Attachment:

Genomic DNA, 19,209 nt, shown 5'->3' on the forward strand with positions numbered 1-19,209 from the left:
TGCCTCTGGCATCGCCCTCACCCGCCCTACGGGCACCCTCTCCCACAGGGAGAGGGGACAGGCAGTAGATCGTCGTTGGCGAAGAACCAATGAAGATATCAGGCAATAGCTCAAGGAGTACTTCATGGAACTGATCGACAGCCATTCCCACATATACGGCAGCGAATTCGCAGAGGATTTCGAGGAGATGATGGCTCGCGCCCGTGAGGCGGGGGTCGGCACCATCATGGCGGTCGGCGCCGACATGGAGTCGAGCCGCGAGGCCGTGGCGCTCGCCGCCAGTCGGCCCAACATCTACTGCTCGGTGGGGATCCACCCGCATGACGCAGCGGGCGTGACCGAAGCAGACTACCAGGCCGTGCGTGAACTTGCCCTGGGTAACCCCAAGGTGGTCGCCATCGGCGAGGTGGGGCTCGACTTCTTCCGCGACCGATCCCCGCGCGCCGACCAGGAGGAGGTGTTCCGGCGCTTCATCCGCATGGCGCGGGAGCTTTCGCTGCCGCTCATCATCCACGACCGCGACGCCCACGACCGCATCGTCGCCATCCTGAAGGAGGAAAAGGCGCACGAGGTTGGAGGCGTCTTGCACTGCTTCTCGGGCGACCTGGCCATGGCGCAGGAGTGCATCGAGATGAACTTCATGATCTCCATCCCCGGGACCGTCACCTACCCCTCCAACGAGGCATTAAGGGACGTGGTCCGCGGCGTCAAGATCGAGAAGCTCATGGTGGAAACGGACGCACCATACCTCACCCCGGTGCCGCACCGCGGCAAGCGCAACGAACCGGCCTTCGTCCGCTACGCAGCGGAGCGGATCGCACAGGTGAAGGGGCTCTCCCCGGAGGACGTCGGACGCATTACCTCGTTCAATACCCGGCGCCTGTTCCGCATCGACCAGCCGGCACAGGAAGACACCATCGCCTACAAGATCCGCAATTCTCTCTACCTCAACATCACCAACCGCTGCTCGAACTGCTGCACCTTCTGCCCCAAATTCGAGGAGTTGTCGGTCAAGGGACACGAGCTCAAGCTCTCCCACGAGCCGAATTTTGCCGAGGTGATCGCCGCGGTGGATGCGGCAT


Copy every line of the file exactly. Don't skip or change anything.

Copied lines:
Genomic DNA, 19,209 nt, shown 5'->3' on the forward strand with positions numbered 1-19,209 from the left:
TGCCTCTGGCATCGCCCTCACCCGCCCTACGGGCACCCTCTCCCACAGGGAGAGGGGACAGGCAGTAGATCGTCGTTGGCGAAGAACCAATGAAGATATCAGGCAATAGCTCAAGGAGTACTTCATGGAACTGATCGACAGCCATTCCCACATATACGGCAGCGAATTCGCAGAGGATTTCGAGGAGATGATGGCTCGCGCCCGTGAGGCGGGGGTCGGCACCATCATGGCGGTCGGCGCCGACATGGAGTCGAGCCGCGAGGCCGTGGCGCTCGCCGCCAGTCGGCCCAACATCTACTGCTCGGTGGGGATCCACCCGCATGACGCAGCGGGCGTGACCGAAGCAGACTACCAGGCCGTGCGTGAACTTGCCCTGGGTAACCCCAAGGTGGTCGCCATCGGCGAGGTGGGGCTCGACTTCTTCCGCGACCGATCCCCGCGCGCCGACCAGGAGGAGGTGTTCCGGCGCTTCATCCGCATGGCGCGGGAGCTTTCGCTGCCGCTCATCATCCACGACCGCGACGCCCACGACCGCATCGTCGCCATCCTGAAGGAGGAAAAGGCGCACGAGGTTGGAGGCGTCTTGCACTGCTTCTCGGGCGACCTGGCCATGGCGCAGGAGTGCATCGAGATGAACTTCATGATCTCCATCCCCGGGACCGTCACCTACCCCTCCAACGAGGCATTAAGGGACGTGGTCCGCGGCGTCAAGATCGAGAAGCTCATGGTGGAAACGGACGCACCATACCTCACCCCGGTGCCGCACCGCGGCAAGCGCAACGAACCGGCCTTCGTCCGCTACGCAGCGGAGCGGATCGCACAGGTGAAGGGGCTCTCCCCGGAGGACGTCGGACGCATTACCTCGTTCAATACCCGGCGCCTGTTCCGCATCGACCAGCCGGCACAGGAAGACACCATCGCCTACAAGATCCGCAATTCTCTCTACCTCAACATCACCAACCGCTGCTCGAACTGCTGCACCTTCTGCCCCAAATTCGAGGAGTTGTCGGTCAAGGGACACGAGCTCAAGCTCTCCCACGAGCCGAATTTTGCCGAGGTGATCGCCGCGGTGGATGCGGCAT